The ultimate ‘home movie’? Shot in the director’s back garden over a six-month period on an infinitesimal budget, The Fall of the Louse of Usher ought to have disciples of one-time ‘enfant terrible’ Ken Russell salivating, producers flinging open their chequebooks and showering the great man with millions, and the arts world in general besieging parliament and demanding that Ken be given a life peerage. What will really happen is that this camcorder masterpiece will be ignored by most, and dismissed as trash by 90 per cent of those who do manage to see it. If you’ve got the slightest interest in movie mavericks, outrageous visual style, Edgar Allan Poe, or fighting against adversity, I urge you to seek out Salvation’s DVD release of Usher wherever you can.
Russell’s approach to Poe mirrors that of Dario Argento’s Black Cat segment from Two Evil Eyes - colloquially renaming a central figure (here, ‘Roddy Usher’), positioning the character at the heart of the creative world (Russell’s Usher being a successful rock star), and tenuously alluding to various Poe tales throughout. James Johnston, of ace swamp-noise merchants Gallon Drunk, makes a creditable acting debut, following in the footsteps of Russell’s previous music industry collaborator Roger Daltrey, and finds himself caught up in a demented nightmare world, suspected of murdering his wife and trapped within the asylum of the crazed Dr. Calahari (Russell, enjoying himself immensely in the role!).
That’s the set up, but it doesn’t really matter, as Ken randomly flings in bits and pieces from Poe’s Ligeia, Facts in the Case of Monsieur Valdemar, Murders in the Rue Morgue, The Premature Burial, and Annabel Lee; whipped into the heady brew are naughty nuns, a sexy nurse, copulating spirits, possessed children, and a remote-controlled gorilla known affectionately as ‘Gori’! There’s a Pit and the Pendulum set-piece which somehow involves a whitewall tyre and a massive dose of Viagra; Valdemar dissolves into the usual pile of goop, but not before Calahari has attempted revival via the use of an economy defibrillator consisting of two domestic irons; one of the film’s most effective scares has a post-coital Usher discovering the nurse’s fake body parts strewn about the adjacent bathroom, leaving him to ponder precisely what he’s been romping beneath the covers with; sex toys, party hats, and Halloween masks contribute enormously to the sense of fun and general don’t-give-a-damn spirit of the production; you’ll discover why Snow White’s little-known 8th dwarf was called ‘Choppy’; and as for the House of Usher itself, the doomed property here happens to be represented by Ken’s garden shed! Indeed, the titular ‘fall’ is a colourful, ridiculous, wild and utterly delightful sequence which stands comparison with anything Russell has previously presented on screen, proof positive that although his financiers may have deserted him, his talent certainly has not.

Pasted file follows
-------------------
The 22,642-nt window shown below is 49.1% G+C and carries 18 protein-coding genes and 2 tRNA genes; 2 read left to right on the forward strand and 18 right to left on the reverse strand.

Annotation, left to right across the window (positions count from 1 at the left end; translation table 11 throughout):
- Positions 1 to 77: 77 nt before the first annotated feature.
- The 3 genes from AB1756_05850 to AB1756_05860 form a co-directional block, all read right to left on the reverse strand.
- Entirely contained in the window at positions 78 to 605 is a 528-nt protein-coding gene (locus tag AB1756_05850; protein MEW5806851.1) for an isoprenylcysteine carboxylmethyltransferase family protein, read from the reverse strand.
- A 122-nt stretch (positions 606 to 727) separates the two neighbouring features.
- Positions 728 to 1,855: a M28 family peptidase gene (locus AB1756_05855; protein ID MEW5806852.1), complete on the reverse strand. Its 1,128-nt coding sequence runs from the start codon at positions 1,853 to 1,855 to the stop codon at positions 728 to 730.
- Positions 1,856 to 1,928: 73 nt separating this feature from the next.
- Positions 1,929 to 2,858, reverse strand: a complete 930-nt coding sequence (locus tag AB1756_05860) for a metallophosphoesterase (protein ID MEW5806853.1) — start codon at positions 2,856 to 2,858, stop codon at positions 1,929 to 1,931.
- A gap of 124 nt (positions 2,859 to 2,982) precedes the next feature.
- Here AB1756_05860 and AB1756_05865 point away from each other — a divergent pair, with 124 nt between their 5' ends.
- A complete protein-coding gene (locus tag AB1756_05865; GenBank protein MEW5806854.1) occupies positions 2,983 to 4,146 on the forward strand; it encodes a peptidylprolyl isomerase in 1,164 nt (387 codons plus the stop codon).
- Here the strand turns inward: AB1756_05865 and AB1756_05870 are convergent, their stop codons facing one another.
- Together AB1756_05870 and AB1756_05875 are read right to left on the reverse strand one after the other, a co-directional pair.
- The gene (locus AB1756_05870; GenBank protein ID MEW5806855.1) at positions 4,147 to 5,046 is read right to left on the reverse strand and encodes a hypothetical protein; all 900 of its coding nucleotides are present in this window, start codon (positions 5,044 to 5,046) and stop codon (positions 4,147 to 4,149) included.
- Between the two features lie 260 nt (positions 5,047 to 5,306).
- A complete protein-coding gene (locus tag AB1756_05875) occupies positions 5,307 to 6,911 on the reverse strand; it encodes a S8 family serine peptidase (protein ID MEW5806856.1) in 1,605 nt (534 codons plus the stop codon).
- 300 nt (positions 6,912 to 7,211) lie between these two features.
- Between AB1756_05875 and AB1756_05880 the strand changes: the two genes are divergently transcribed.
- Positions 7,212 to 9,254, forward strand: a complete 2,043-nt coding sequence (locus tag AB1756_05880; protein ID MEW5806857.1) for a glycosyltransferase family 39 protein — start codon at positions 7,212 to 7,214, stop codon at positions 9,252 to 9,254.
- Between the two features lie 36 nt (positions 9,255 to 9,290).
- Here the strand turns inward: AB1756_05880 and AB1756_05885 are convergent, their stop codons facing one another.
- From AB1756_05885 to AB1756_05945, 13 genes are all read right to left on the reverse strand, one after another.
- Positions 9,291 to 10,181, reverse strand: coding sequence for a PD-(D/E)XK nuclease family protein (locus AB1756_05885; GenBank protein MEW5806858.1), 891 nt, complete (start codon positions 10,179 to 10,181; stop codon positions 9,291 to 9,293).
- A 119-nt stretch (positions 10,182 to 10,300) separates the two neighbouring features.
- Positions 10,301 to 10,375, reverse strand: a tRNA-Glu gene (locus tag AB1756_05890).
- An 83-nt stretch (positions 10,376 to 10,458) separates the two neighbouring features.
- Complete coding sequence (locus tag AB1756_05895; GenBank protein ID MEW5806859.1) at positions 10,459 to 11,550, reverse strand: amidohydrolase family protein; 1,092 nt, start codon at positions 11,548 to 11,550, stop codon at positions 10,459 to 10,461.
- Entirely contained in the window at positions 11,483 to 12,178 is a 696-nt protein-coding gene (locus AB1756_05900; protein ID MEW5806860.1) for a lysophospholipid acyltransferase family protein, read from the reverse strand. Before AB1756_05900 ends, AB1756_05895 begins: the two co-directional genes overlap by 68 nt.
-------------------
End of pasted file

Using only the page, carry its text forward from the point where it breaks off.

All this, and I’ve not even mentioned the rubber room orgy sequence in which a couple of dozen blow-up sex dolls are defiled by inflatable Godzillas!
It was trips to the cinema with his mother that made British director, writer and producer Ken Russell a lifelong film fan and this developed into making his own short films. From there, he directed dramas on famous composers for the BBC, and was soon making his own features.
After the seventies, which he ended with the biopic Valentino, his popularity declined somewhat with Altered States suffering production difficulties and later projects difficult to get off the ground. Nevertheless, he directed Crimes of Passion, Gothic, Salome's Last Dance, cult horror Lair of the White Worm and The Rainbow in the eighties, but the nineties and beyond saw more erratic output, with many short films that went largely unseen, although a UK TV series of Lady Chatterley was a success. At the age of 79 he appeared on reality TV show Celebrity Big Brother but walked out after a few days. Russell was one of Britain's most distinctive talents, and his way of going passionately over the top was endearing and audacious, while he rarely lost sight of his stories' emotional aspects.